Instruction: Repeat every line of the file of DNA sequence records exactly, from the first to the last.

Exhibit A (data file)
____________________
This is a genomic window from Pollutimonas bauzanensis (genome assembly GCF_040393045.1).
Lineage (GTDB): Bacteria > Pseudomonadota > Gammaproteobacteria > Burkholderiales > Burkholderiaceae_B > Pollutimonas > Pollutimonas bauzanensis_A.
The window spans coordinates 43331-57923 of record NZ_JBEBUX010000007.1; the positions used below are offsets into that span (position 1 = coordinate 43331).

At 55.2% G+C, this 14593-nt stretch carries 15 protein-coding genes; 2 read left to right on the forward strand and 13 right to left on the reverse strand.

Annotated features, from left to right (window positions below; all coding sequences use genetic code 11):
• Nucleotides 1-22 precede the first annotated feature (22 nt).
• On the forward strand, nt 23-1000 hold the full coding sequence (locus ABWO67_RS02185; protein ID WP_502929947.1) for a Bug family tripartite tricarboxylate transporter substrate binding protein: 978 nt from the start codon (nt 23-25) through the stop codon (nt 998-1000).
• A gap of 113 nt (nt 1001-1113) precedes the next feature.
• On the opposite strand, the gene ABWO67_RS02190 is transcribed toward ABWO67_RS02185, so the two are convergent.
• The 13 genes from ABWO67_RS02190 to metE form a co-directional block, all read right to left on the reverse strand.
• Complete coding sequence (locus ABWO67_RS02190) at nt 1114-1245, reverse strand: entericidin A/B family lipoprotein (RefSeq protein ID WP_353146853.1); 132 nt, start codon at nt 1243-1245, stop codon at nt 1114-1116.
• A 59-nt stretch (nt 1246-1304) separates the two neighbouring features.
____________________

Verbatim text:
This is a genomic window from Pollutimonas bauzanensis (genome assembly GCF_040393045.1).
Lineage (GTDB): Bacteria > Pseudomonadota > Gammaproteobacteria > Burkholderiales > Burkholderiaceae_B > Pollutimonas > Pollutimonas bauzanensis_A.
The window spans coordinates 43331-57923 of record NZ_JBEBUX010000007.1; the positions used below are offsets into that span (position 1 = coordinate 43331).

At 55.2% G+C, this 14593-nt stretch carries 15 protein-coding genes; 2 read left to right on the forward strand and 13 right to left on the reverse strand.

Annotated features, from left to right (window positions below; all coding sequences use genetic code 11):
• Nucleotides 1-22 precede the first annotated feature (22 nt).
• On the forward strand, nt 23-1000 hold the full coding sequence (locus ABWO67_RS02185; protein ID WP_502929947.1) for a Bug family tripartite tricarboxylate transporter substrate binding protein: 978 nt from the start codon (nt 23-25) through the stop codon (nt 998-1000).
• A gap of 113 nt (nt 1001-1113) precedes the next feature.
• On the opposite strand, the gene ABWO67_RS02190 is transcribed toward ABWO67_RS02185, so the two are convergent.
• The 13 genes from ABWO67_RS02190 to metE form a co-directional block, all read right to left on the reverse strand.
• Complete coding sequence (locus ABWO67_RS02190) at nt 1114-1245, reverse strand: entericidin A/B family lipoprotein (RefSeq protein ID WP_353146853.1); 132 nt, start codon at nt 1243-1245, stop codon at nt 1114-1116.
• A 59-nt stretch (nt 1246-1304) separates the two neighbouring features.